Today is World Suicide Prevention Day, an annual reminder that suicide is not inevitable and there are things we can do to help prevent more deaths.

Truly effective mental health care, better access to treatment, lower costs and reduced stigma could all go a long way toward reducing suicides. Suicide numbers in the US are not heading in the right direction, though.

The US is having a mental health crisis

The reasons why suicide rates are climbing may be as complex as the solutions. Some experts believe that the trend might be partly linked to the economic recession.

But there are a few warning signs to keep an eye out for if you’re worried that someone close to you may be suicidal. These include:

  • Threatening to hurt or kill him/herself
  • Looking for ways to complete suicide, like getting access to pills or a gun
  • Talking about death, dying, or suicide out loud or on social media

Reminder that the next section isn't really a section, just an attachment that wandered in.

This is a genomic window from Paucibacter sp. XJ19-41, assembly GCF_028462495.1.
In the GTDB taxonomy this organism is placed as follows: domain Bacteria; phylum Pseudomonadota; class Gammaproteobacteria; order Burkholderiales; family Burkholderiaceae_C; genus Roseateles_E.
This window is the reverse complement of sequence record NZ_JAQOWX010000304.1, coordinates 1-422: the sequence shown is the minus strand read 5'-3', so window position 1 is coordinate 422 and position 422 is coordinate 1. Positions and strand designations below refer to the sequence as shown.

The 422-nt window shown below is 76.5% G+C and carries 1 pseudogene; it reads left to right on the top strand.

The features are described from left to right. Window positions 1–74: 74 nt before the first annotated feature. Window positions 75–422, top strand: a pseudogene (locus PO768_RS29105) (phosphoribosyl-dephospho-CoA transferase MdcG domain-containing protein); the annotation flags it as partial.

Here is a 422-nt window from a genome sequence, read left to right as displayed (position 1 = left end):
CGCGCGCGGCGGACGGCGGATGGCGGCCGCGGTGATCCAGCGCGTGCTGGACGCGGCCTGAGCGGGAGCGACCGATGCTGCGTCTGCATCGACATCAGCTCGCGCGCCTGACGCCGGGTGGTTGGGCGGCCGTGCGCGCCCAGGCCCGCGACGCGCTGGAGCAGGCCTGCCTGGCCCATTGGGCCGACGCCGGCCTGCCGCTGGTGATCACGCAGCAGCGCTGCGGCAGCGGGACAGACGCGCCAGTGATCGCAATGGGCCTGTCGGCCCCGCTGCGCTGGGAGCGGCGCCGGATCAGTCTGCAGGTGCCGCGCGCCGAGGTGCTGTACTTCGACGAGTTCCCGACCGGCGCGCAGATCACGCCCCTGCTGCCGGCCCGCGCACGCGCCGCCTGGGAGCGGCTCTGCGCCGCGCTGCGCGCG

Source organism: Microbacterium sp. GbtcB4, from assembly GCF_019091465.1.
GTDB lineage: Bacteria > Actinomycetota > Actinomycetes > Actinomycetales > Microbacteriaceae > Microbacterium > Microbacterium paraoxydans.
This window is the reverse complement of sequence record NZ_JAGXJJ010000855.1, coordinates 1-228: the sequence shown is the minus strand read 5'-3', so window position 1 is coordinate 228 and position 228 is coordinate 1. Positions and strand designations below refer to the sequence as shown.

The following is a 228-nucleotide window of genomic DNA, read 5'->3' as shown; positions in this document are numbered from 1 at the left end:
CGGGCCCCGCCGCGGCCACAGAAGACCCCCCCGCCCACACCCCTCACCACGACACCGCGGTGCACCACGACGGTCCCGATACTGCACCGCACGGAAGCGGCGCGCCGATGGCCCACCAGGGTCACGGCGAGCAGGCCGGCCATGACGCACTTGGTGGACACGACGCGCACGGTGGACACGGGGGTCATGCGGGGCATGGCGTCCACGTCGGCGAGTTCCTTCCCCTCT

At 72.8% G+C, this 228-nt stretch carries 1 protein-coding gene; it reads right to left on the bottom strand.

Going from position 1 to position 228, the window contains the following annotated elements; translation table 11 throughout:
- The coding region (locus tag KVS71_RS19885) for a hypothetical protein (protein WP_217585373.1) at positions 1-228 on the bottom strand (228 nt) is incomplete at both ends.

• Rage and revenge-seeking
  • Being reckless or doing uncharacteristically risky things
  • Feeling trapped and withdrawing from social activities
  • Anxiety or trouble sleeping
  • Dramatic shifts in mood

Only a medical professional (A health professional in branches of health care like, medicine, pharmacy, psychology) can diagnose someone as suicidal, but asking the question “are you thinking about killing yourself?” and providing a safe space for someone to talk about his or her feelings without judgment or shame can be extremely helpful.

Tell the person that you care, and let them do most of the talking about how they’re feeling. Remember those thoughts of suicide are common and often associated with a treatable mental disorder.

If you should need to talk to someone, here’s a list where you may be able to find a crisis hotline in your country.

“I can do all things through Christ who strengthens me” – Philippians 4:13. (See also Psalm 23.)

Dr. Thomas Agrait